In addition to that, for many years I held a leadership volunteer position organizing and managing an annual contemplative pilgrimage in Buenos Aires, Argentina. In that role, I led a group of volunteers that provided food, transportation, wellness and wellbeing for our community so this cleansing walking experience could happen smoothly. This was the most meaningful event for many people in my city and within my community. For me, it was a joy to serve in this way.

What is your favorite Co-operative Principle and why?

My favorite Coop Principle is CONCERNS FOR THE COMMUNITY because it encompasses and summarizes the other principles. In the end, a group of people decides to organize themselves under a cooperative system to help the community they belong to because they care about it, and to represent everyone equally and democratically, to educate and inspire them. A coop could not exist without a strong community, and a community is definitely better and stronger with a coop by its side.

Describe your experience with financial oversight, particularly of a business or organization's budget and financial performance.

Tangentially, as a lawyer, I have been exposed to and studied finance, although I have been lucky to work in settings where other people specialized in financial management and oversight. I currently work within a multilateral development bank, where finances are a central part of the job. I serve as the legal advisor for teams that develop loans for projects that fit the needs and realities of the countries we serve. Also, as a member of the student board at my postgraduate degree, as well as in previous projects and work experiences, I have had smaller-scale financial oversight responsibilities. If elected to the Board, I would take the opportunity to develop financial skills by learning from the Board and the Management team at the Coop.

Why are diversity and equity important to you, and how do these principles show up in your life?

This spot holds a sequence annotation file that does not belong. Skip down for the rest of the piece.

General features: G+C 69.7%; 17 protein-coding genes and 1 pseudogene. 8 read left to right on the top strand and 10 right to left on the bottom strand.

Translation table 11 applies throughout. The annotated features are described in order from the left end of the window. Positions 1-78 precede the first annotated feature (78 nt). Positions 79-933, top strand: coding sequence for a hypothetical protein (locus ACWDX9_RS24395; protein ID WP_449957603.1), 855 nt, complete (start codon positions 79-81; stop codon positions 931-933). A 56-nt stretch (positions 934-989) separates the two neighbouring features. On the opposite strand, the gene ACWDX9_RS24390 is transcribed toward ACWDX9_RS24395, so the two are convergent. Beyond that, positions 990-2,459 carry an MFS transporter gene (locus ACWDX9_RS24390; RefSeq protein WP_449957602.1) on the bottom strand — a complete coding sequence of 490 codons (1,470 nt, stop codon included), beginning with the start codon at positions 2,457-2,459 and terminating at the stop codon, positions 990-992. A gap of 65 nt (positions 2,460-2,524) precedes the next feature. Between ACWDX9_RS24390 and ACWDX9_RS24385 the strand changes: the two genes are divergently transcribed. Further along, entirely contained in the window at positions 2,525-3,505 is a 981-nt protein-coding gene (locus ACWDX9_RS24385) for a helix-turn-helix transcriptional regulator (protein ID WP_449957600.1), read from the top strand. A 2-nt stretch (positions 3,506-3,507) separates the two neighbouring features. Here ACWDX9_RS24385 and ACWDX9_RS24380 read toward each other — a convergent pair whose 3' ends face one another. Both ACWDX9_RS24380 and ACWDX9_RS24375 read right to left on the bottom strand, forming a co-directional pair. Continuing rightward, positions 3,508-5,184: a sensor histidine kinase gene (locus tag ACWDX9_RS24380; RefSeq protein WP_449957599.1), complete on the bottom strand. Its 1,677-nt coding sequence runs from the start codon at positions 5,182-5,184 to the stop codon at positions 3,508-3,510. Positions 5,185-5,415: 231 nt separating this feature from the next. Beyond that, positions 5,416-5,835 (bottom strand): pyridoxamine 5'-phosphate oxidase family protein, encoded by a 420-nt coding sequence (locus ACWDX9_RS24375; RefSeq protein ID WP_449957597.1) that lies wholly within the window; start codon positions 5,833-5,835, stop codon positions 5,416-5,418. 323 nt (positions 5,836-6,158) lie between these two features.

I honestly believe all growth comes out of diversity. In order to achieve and upheld diversity, you have to fight for equity so people can claim their seat at the table--as it should already be--in every setting.

Personally, I am learning more about and adapting to this country’s history and issues with diversity. While I am a minority here in the US, five years ago I was part of the majority in my own country and I benefited from the particularities of its own diversity and equity issues. Diversity is a conversation we have almost every day in my house now. Furthermore, I have had the opportunity to learn and better educate myself on the history of oppression in this country. This is an ongoing process for me, as I believe it is for many others as well.

Professionally, I work in an international organization with colleagues from more than 40 different countries, each with their own particular set of social identities. Every day I work on team projects with different subgroups of people where I learn and experience firsthand the richness of diversity.

Finally, my education, especially the one in the US, has played a big role in showing me the importance of diversity. Being at the same table with fellow lawyers, all with their own perspectives shaped by their own backgrounds enriched my educational experience and opened my mind to different points of view and entirely different realities. If elected, I would bring these experiences with me while continuing to learn daily from this role.